Participation of Women in Africa’s Agriculture and Its Impact on Growth and Productivity
Investing in women farmers will boost agricultural productivity in Sub-Saharan Africa.
Gender inequality in access to opportunities is in no way a new discourse in the African context. From areas such as land ownership rights to earning capacity, several bodies have contributed in varying capacities to the available data on unequal access to opportunities between men and women in Africa. Some have even gone further, introducing initiatives and actionable ways to bridge the gender gap in certain crucial areas.
Still, there’s a largely unapproached but equally important aspect in which gender equality is still not adequately prioritized in Africa – improving agricultural output and the right resources to achieve it. When regional performance on the commitment to empowering women farmers was assessed in 2022, African regions were trailing far behind with Sub-Saharan African regions showing a percentage commitment of 28.6% and only 3.3% in North African regions.
From the current data available, women are said to comprise a considerable percentage of the farmers in Africa. According to an academic research report, women contribute up to 40% of the agricultural gross domestic product (GDP), while concurrently being the more active participants in domestic duties. Despite these, women seem to face the most barriers in access to resources for agricultural productivity. As such, one cannot help but wonder, how far can women farmers in Africa go if equipped with the resources required to achieve increased agricultural productivity?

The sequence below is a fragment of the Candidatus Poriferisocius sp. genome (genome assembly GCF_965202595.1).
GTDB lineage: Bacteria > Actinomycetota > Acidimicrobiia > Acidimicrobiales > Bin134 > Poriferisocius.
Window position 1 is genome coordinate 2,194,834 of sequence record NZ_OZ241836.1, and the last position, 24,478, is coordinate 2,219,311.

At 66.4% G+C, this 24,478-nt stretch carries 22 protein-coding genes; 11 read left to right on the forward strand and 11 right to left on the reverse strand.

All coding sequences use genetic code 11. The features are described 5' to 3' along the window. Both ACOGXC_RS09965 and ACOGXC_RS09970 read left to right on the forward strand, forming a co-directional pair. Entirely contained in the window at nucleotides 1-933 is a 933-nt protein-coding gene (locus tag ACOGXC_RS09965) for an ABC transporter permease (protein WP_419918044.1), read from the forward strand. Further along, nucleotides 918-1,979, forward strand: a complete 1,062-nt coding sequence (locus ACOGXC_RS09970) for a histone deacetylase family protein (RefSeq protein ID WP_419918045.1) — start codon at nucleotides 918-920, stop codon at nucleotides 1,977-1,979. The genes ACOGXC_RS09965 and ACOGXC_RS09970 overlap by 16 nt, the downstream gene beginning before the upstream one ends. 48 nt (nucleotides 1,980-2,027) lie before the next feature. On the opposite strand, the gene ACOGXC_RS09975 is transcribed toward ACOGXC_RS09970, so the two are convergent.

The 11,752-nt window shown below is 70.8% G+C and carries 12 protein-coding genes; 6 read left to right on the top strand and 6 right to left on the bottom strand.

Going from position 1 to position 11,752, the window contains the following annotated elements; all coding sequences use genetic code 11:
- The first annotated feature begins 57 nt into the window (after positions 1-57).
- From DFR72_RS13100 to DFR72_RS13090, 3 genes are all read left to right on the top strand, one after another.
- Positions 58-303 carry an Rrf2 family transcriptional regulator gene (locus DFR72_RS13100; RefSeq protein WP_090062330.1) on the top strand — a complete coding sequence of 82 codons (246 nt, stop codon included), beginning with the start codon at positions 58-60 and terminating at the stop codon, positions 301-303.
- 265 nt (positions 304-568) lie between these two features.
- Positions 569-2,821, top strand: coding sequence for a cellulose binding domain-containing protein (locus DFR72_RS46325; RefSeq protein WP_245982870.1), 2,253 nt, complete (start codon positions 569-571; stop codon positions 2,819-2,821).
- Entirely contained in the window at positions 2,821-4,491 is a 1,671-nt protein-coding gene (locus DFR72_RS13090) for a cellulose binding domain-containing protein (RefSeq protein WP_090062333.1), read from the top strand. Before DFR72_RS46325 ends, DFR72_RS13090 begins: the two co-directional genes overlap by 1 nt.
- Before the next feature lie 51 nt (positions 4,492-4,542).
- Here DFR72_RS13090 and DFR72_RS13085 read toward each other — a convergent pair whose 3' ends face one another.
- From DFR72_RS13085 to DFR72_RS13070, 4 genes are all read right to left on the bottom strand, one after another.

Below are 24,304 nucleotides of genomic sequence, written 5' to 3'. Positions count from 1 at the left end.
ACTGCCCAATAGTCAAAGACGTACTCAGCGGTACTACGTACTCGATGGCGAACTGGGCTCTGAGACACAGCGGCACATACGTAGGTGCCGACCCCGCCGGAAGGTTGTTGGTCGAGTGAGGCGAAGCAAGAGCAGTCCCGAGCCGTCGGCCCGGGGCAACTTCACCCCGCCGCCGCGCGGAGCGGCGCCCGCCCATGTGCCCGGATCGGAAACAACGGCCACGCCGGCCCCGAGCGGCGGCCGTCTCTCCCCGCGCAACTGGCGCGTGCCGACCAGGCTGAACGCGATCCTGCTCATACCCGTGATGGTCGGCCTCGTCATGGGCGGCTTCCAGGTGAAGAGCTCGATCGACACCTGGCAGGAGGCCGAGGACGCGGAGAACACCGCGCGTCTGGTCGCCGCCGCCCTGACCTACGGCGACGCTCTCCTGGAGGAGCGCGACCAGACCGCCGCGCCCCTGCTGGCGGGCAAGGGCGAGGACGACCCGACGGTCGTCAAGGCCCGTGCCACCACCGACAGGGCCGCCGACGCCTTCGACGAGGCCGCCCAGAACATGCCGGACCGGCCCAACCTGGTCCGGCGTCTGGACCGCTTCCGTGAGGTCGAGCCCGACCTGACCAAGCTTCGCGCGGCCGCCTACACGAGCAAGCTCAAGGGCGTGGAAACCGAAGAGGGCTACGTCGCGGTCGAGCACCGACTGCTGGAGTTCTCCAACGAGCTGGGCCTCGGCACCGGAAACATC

Contributions to Output and limitations faced by women farmers
Women farmers in Africa have always played a crucial role in the agricultural sector. Several reports place them at the front lines of essential agricultural processes including food production, processing, and marketing. According to a report by the African Development Bank, women farmers are the backbone of the agricultural industry in the region, making up 52% of its overall workforce and providing roughly 50% of the agricultural labour on farms in Sub-Saharan Africa (SSA).
With this level of contribution to the availability of food resources, one would expect that the African region would be doing its best to support women farmers in Africa. Unfortunately, this is still far from being the case. Compared to their male colleagues, African women who work in the agricultural sectors as farmers, livestock owners, employees, or entrepreneurs constantly report less access to productive resources.
Data from the World Bank revealed significant gender differences in agricultural production throughout three surveyed African nations, ranging from 13% in Uganda to 28% in Malawi. Similar results have been found in studies conducted in other nations with gender differences in agricultural production, ranging from 8% in Kenya to over 30% in Nigeria.
These disparities in agricultural production between men and women arise due to different constraints. Women have less access to agricultural inputs such as finance and infrastructure and as a result, will deliver lower returns on the inputs they do get and earn less income. There is also evidence of less secure land ownership rights, in addition to gender-based distortions in product markets. So what can be done to change these and aid women farmers in reaching parity?